For her, business was a way to move around unnoticed. Or had been. She was starting to be recognized as an affluent trader.

The messages left at her usual inn had directed her to an address she wasn’t familiar with. The building turned out to be a large warehouse with an office on its upper floor. The sign over the main doors read: Bekh’s Bold Businesses. The image below it was a stylized depiction of her face. Her thickly bearded face.

Her heart sank.

What’s Parsons done now?

As she stormed up the stairs, she wondered how to fix this mess without wrecking everything she’d built, only to find a seated Bywold Parsons speaking to… Charles Dugan, whom she hadn’t seen in almost a decade. Not since shortly after they’d both left Frei Forest. “What the…? What’s going on?”

“Mr. Bekh,’ Parsons said, rising to his feet and bowing, “I apologize for the recent inconveniences. I—”

“He did as I insisted,” Charles cut in. “I’ve ended up running Licht Gegen here in the south. It turns out that by creating a few hiccups with your deliveries, we were able to spot–”

“Should you be mentioning Licht Gegen?” Parsons fretted, his face becoming ashen. “Mr. Bekh knows nothing of them. I’ve kept my involvement absolutely quiet. I–”

“Bywold,” Charles said, in a soothing tone. “Tomas is one of us. I vouch for him.”

“Oh… oh… in that case,” Parsons meekly sat down.

“However,” Charles sprouted a grin, “I wasn’t going to take any chances until I confirmed that your employer, Mr. Bekh, was still the… man… I knew long ago. How about I buy you a drink and we talk about recent developments? Parsons, join us.”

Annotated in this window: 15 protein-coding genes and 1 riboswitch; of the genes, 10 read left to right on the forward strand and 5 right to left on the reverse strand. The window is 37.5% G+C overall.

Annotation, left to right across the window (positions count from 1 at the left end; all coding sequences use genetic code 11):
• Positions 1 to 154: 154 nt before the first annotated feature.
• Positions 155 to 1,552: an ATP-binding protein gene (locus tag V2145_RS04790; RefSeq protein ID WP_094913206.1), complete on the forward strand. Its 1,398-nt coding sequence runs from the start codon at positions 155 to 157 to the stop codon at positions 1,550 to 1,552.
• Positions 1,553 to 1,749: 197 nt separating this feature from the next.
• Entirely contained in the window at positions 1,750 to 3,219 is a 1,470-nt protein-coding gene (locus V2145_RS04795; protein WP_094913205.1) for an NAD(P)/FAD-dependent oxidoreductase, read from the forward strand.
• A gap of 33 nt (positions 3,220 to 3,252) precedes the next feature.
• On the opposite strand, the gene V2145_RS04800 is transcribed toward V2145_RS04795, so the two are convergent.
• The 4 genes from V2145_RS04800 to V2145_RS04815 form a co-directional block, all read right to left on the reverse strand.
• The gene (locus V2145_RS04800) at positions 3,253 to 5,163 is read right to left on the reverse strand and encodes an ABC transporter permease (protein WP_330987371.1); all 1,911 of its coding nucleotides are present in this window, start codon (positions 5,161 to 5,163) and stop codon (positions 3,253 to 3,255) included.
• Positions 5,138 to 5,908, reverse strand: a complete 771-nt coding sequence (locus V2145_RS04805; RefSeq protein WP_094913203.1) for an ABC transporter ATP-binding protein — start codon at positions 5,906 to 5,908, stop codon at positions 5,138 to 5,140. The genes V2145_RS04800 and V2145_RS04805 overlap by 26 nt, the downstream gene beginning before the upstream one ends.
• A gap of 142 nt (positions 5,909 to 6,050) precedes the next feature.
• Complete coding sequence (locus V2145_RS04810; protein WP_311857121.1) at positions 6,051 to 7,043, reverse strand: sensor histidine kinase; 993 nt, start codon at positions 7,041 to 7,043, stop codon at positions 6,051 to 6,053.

She nodded.

How much odder can this get?

They walked across the street to the Blue Hare Tavern. From the open windows came the sound of a lute. Another, obviously drunk, sang a bawdy song off-key. There was much stomping of feet and roars of laughter.

It made Rebekah smile in spite of herself. She was tired. All she could do was take one day at a time and hope J’shua was leading her to Sarah. What else could she do?

Finding a table in a dark corner, Charles updated her while Parsons got drunk.


The Woods Outside Lexandria

James of the Wood had traveled south. While hunting with several of the boys, they turned at a hiss and a growl. One boy took aim at a lynx, but James rested his hand on the boy’s shoulder. “No, Tam, this is his forest too. We only kill to eat or defend ourselves. If we were to be his lunch, he’d have not made a sound.